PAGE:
Maybe this is not news anymore, but Vagrant now supports Parallels. It seems to work with Parallels Desktop 8 and above, but I wasn’t able to run it 9 on OS X Yosemite. Upgrading to Parallels Desktop 10 seems to have fixed the issue and it worked like a charm. One additional problem is that there’s a shortage of images in the Vagrant Cloud. Although I believe this will be fixed as the community grows and share more templates on the cloud, this may be an nuisance to some users.
Archive for the 'Coding' Category
I have been using Logstash extensively lately. Along with ElasticSearch, it’s a great tool to centralize the logs and simplify access to them. The only difficulty I had was related to supporting multiline log messages, such as those printed by Java stacktraces. I have found some good examples online, but none seemed to work the way I wanted. In some cases, I also got my messages tagged as _grokparsefailure, which indicated that the parser failed to process the regex. I ended up with one that it’s not so different after all but which did match exactly the way we log messages with log4j:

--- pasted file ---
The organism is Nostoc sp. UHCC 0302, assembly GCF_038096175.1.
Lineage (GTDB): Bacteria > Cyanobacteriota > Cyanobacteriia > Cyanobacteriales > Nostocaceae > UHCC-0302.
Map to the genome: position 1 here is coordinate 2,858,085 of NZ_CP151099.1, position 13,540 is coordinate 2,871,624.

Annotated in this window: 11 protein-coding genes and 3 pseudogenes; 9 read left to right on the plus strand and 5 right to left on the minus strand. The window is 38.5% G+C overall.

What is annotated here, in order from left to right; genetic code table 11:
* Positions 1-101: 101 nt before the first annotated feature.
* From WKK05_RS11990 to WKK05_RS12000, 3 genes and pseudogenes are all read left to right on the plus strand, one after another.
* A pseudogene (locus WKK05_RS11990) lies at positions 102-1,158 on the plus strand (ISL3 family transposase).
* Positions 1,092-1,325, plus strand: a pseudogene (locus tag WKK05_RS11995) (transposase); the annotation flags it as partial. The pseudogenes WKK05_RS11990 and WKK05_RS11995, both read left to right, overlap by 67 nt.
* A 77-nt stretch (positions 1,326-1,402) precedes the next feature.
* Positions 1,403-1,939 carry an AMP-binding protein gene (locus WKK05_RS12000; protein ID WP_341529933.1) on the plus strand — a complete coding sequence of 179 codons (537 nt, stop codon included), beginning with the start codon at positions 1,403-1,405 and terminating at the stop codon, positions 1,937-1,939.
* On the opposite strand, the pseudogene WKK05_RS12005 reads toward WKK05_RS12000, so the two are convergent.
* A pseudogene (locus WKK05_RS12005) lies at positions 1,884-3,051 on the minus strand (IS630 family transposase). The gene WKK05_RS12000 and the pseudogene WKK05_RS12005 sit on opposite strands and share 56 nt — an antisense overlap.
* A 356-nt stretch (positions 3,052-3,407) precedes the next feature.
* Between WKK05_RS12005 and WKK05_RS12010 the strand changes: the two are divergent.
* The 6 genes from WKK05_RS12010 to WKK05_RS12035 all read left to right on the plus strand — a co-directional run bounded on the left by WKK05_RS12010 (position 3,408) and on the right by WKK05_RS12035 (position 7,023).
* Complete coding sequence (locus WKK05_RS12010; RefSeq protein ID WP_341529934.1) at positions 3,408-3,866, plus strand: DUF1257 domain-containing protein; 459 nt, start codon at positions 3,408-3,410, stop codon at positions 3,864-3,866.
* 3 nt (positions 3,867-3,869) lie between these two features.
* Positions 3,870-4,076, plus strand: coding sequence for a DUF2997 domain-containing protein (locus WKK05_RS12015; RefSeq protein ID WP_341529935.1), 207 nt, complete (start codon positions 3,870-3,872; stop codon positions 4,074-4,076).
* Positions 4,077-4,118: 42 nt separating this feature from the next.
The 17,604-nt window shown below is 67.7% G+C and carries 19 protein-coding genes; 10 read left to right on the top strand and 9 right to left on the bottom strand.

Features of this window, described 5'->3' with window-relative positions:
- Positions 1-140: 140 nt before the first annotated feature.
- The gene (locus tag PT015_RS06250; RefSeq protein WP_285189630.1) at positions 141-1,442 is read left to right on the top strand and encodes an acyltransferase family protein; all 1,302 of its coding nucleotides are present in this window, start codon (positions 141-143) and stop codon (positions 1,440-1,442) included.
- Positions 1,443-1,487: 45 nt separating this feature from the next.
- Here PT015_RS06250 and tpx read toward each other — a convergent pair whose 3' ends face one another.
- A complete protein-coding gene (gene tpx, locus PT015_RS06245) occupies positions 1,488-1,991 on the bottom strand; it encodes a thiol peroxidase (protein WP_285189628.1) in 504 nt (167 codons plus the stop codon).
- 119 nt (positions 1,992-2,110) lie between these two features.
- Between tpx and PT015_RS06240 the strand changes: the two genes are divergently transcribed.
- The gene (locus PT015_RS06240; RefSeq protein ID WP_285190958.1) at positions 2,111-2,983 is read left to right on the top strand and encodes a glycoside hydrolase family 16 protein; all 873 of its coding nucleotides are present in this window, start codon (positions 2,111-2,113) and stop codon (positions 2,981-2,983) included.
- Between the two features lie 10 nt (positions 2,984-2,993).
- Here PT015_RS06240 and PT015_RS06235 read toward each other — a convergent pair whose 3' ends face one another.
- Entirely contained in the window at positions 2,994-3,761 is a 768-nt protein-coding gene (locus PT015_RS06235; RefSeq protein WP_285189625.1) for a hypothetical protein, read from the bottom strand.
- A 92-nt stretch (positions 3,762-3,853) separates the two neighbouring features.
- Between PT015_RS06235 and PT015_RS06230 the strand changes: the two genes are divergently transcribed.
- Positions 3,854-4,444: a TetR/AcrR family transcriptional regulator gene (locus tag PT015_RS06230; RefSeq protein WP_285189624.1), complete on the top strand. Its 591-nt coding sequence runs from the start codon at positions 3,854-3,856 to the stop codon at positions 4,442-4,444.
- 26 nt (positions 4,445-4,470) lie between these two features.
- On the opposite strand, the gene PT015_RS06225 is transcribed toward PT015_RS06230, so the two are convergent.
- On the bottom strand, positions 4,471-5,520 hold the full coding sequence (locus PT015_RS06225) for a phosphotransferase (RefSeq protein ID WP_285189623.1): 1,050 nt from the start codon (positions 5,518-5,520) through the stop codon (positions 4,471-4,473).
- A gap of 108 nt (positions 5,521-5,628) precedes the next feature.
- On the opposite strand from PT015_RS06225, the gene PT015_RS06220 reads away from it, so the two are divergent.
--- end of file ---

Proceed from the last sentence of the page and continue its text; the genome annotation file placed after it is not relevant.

(^.+Exception.+)|(^\s+at .+)|(^\s+... \d+ more)|(^\s*Caused by:.+)
I am currently working on a data analytics website for my own educational purposes and to fulfil my hacking/learning needs, I decided to use Apache Cassandra as the input/output storage engine for and Apache Hadoop map/reduce job.
The job in question is as simple as it gets: it reads the data from a table stored in a Cassandra database and identifies what are the most commonly used adjectives for each of the major communication service providers (CSPs) in Brazil. After processing, the results are stored in another table in the same Cassandra database. Basically, it is a fancier version of the famous Hadoop word count example.